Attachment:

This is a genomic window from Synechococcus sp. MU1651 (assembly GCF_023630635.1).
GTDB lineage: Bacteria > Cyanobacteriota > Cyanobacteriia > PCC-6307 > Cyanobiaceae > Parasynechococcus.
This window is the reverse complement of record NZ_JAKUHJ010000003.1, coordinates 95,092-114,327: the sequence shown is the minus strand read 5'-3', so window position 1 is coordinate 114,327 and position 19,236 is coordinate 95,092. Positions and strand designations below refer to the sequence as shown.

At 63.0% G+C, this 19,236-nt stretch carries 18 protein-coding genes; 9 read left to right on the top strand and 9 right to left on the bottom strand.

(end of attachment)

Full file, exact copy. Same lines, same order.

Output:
This is a genomic window from Synechococcus sp. MU1651 (assembly GCF_023630635.1).
GTDB lineage: Bacteria > Cyanobacteriota > Cyanobacteriia > PCC-6307 > Cyanobiaceae > Parasynechococcus.
This window is the reverse complement of record NZ_JAKUHJ010000003.1, coordinates 95,092-114,327: the sequence shown is the minus strand read 5'-3', so window position 1 is coordinate 114,327 and position 19,236 is coordinate 95,092. Positions and strand designations below refer to the sequence as shown.

At 63.0% G+C, this 19,236-nt stretch carries 18 protein-coding genes; 9 read left to right on the top strand and 9 right to left on the bottom strand.